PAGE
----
We were keen to settle as soon as possible and to begin to formulate a Vision, Mission and Strategy for the Caucasus region. After the closure of the Operation Mercy office, we could now focus on our role as OM Field Leaders.

We still had a strong desire to be involved in disciplemaking and we were seeking ways to incorporate it as a strategy for our personal ministry and for the Caucasus region. We learnt that there was a young Georgian man serving with OM on the LOGOS Hope. LOGOS Hope is a OM ministry where recruits from many different countries serves as crew members on board and do Christian service and witness outreaches in the ports that they visit. The young Georgian man was coming to the end of his term on the ship and preparing to return to Tbilisi. We were keen to meet him and see if we can recruit him for the OM team in the Caucasus.

When he arrived at the end of February 2014, we connected well with him. He was uncertain about his future, and we created a space where he could come and discover himself and make plan for his future. He had a troubled past and had wrong friends and practices before he was recruited for the LOGOS Hope. He was still an immature believer in Jesus, and he was grateful that we provided a safety net as he moved back into his community and culture.

He agreed to be our guide and translator as we learnt more about our new host society. He was just nineteen years old and became like a son to us. He came daily to us and we read the Gospel of Matthew together, talking about what it mean to follow in the footsteps of Jesus.

We decided to attend the services of the International Church of Tbilisi. Many leaders of other Christian agencies and organizations were also attending these services on a Sunday. It was a good place for us to have Christian fellowship and to network with other leaders in the city. We were still interested in reaching Azerbaijani’s and Magda joined a prayer group praying for Azerbaijanis in Georgia in the Marneuli region. There she met an American single lady of our age who became a good friend to this day. She had only one other team member in the country – a young single American man – and she was grateful to find like-minded people to share life with.

She was not only a prayer warrior but also a language instructor. She was a facilitator of the “Growing Participator” method of language learning and has trained a Georgian lady to teach foreigners Georgian using this method. At first, we asked our young Georgian friend to teach us Georgian, but we soon learnt that he was not skilled as a teacher. We knew we had to learn Georgian if we want to build relationships with Georgians and it was just a matter of time before we approached our new American friend to help us find a Georgian language tutor.

In March 2014 I received an invitation to attend an OM Field Leader training in Belgium. I was still very inexperienced as a Field Leader and this training would have provided me with much needed knowledge and skills to perform my duties as a Field Leader for the Caucasus region in OM. I went to apply for my Schengen visa but was told that I need a Georgian residence permit to apply for a Schengen visa in Georgia. We entered Georgia on a 12-month tourism visa and now I faced a clear choice: Apply in South Africa for the Schengen visa or apply for a residence permit in Georgia. It was clear that I will not be able to go to Belgium in 2014, but I decided to take every step to get our documents ready for any future opportunities.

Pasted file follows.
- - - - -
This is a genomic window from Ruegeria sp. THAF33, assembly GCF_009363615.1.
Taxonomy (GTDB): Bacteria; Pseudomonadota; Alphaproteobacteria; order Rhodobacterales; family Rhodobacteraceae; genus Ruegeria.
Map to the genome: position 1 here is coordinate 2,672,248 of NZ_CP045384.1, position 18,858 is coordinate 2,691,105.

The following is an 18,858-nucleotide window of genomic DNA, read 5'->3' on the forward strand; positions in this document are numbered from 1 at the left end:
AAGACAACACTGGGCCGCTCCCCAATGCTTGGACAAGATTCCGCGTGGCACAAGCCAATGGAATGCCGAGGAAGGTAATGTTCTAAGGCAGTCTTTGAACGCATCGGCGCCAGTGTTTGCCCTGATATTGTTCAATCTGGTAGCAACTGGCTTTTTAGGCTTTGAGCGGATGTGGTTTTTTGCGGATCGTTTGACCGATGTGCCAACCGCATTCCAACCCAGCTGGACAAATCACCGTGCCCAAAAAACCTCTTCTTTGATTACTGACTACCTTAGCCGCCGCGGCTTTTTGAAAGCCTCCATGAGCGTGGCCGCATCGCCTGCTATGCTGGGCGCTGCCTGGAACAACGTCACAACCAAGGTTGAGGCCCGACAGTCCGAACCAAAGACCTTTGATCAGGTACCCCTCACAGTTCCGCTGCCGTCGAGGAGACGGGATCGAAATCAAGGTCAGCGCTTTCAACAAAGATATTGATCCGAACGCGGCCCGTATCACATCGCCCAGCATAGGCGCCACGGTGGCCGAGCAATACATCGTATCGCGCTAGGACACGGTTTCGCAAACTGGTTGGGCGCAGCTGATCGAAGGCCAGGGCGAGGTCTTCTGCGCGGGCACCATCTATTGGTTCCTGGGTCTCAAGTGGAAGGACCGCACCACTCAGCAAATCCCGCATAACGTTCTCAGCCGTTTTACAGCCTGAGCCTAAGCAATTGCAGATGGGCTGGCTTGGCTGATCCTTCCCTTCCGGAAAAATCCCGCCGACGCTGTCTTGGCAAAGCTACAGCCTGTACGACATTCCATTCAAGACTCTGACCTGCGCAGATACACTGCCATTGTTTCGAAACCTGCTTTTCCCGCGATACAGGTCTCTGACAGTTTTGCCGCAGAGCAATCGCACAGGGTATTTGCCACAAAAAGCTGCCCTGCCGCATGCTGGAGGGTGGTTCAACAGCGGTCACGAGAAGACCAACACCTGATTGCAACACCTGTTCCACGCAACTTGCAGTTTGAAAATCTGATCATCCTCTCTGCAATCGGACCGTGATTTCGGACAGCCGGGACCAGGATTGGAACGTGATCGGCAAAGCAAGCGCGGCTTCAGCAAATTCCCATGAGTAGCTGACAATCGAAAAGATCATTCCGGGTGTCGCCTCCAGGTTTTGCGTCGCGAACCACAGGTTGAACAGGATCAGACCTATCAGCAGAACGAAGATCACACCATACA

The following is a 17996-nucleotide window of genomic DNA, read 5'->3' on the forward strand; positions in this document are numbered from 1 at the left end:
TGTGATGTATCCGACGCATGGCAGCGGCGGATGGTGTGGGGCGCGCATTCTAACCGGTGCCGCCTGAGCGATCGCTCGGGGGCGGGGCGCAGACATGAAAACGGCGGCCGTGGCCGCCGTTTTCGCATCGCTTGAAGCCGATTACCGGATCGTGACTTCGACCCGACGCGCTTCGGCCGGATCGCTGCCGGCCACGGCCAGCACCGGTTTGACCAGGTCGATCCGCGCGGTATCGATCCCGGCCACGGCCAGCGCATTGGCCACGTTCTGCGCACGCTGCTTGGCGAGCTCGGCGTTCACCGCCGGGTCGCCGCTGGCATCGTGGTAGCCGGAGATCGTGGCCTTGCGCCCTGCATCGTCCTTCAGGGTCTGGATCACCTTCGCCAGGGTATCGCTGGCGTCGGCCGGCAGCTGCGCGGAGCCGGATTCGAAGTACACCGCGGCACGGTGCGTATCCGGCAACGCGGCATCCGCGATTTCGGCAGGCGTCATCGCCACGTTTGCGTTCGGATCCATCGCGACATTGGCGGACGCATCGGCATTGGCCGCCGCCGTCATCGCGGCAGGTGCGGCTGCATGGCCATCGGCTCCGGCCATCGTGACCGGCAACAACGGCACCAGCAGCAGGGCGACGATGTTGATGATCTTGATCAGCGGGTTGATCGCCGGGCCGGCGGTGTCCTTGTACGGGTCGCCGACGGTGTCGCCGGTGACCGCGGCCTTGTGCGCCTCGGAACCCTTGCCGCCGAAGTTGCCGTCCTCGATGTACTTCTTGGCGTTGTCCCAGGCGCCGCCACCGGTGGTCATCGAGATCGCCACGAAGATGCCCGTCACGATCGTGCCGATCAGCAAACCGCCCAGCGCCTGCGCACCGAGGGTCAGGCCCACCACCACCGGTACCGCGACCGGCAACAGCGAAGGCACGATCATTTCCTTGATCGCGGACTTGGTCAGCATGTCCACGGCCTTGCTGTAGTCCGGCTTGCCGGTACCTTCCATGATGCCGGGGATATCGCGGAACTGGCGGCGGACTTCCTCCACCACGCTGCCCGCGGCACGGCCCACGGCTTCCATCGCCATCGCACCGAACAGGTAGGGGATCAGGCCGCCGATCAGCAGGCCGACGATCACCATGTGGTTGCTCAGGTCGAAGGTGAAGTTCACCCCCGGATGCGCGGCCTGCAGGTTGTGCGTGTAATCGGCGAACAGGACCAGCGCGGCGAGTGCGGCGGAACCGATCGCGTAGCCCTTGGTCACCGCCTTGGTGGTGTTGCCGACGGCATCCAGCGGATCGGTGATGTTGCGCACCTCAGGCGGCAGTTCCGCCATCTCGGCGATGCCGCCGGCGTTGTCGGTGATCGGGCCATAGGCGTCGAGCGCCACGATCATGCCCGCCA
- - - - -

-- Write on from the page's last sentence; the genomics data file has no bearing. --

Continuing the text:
We had no intention to return to South Africa at that time. Our desire was to stay and work long term in the Caucasus. I consulted other leaders and the best advice was to register an NGO in Georgia to do humanitarian development and consultancy work. This was an easy and affordable process. The registered NGO will then be the basis for a residence and work permit for us. This has been done many times before and has proven to be a fool proof approach.

Within two weeks we had a registered NGO and we proceeded with our application for the residence and work permit. It was indeed a fast, affordable, and easy process to that stage. Now we just needed to wait for the process to run its cause.

We continued to mentor our young Georgian friend. We found a Georgian language tutor and we prepared to start Georgian lessons. To facilitate our exposure to the Georgian language and culture we went to the home of our new Georgian language tutor. We expected that our American friend who made the arrangement would be there too. We arrived on time but received a message that our American friend was delayed and will join us as soon as possible. We were already invited into the home of our Georgian host. She did not speak any English and we were left with signs and wonder – showing hand signs and wonder what the other one was trying to say!

After a few awkwardly silent moments our host spoke a few words in Georgian and tapped with the index and middle finger of her right hand on the right-hand side of her neck. Magda nodded “Yes”, and our host disappeared into another room, only to return with two glasses filled with a clear liquid. When I tasted it, I knew it was Vodka. We sipped slowly and when our American friend arrived, she was surprised to find us with drinks in hand. When we explained to her what had happened, we had a good laugh. The tapping with the fingers to the neck was the Georgian way of asking if the visitors wanted a drink. When Magda nodded “yes”, she obliged. It was one of our most memorable language sessions!

Magda learnt to be careful to nod to any gesture she did not understand!